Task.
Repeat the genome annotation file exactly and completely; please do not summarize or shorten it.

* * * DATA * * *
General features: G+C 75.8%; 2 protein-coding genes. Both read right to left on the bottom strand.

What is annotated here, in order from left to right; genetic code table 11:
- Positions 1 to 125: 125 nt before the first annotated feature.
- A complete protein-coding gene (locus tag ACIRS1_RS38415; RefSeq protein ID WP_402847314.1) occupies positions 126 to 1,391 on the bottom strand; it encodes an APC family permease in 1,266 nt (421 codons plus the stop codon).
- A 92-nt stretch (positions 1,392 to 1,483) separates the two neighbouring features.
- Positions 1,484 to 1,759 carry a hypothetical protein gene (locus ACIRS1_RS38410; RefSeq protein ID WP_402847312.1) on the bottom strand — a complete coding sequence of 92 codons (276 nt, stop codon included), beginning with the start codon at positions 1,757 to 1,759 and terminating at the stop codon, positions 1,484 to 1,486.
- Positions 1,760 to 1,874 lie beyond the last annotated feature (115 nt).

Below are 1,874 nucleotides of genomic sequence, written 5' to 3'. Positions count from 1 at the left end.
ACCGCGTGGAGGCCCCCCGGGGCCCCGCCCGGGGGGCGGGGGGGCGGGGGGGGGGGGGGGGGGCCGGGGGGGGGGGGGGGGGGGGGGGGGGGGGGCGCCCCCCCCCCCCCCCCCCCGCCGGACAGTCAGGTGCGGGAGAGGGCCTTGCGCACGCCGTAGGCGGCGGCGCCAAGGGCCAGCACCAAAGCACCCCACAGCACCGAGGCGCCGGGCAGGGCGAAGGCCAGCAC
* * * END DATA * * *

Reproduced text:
General features: G+C 75.8%; 2 protein-coding genes. Both read right to left on the bottom strand.

What is annotated here, in order from left to right; genetic code table 11:
- Positions 1 to 125: 125 nt before the first annotated feature.
- A complete protein-coding gene (locus tag ACIRS1_RS38415; RefSeq protein ID WP_402847314.1) occupies positions 126 to 1,391 on the bottom strand; it encodes an APC family permease in 1,266 nt (421 codons plus the stop codon).
- A 92-nt stretch (positions 1,392 to 1,483) separates the two neighbouring features.
- Positions 1,484 to 1,759 carry a hypothetical protein gene (locus ACIRS1_RS38410; RefSeq protein ID WP_402847312.1) on the bottom strand — a complete coding sequence of 92 codons (276 nt, stop codon included), beginning with the start codon at positions 1,757 to 1,759 and terminating at the stop codon, positions 1,484 to 1,486.
- Positions 1,760 to 1,874 lie beyond the last annotated feature (115 nt).

Below are 1,874 nucleotides of genomic sequence, written 5' to 3'. Positions count from 1 at the left end.
ACCGCGTGGAGGCCCCCCGGGGCCCCGCCCGGGGGGCGGGGGGGCGGGGGGGGGGGGGGGGGGCCGGGGGGGGGGGGGGGGGGGGGGGGGGGGGGCGCCCCCCCCCCCCCCCCCCCGCCGGACAGTCAGGTGCGGGAGAGGGCCTTGCGCACGCCGTAGGCGGCGGCGCCAAGGGCCAGCACCAAAGCACCCCACAGCACCGAGGCGCCGGGCAGGGCGAAGGCCAGCAC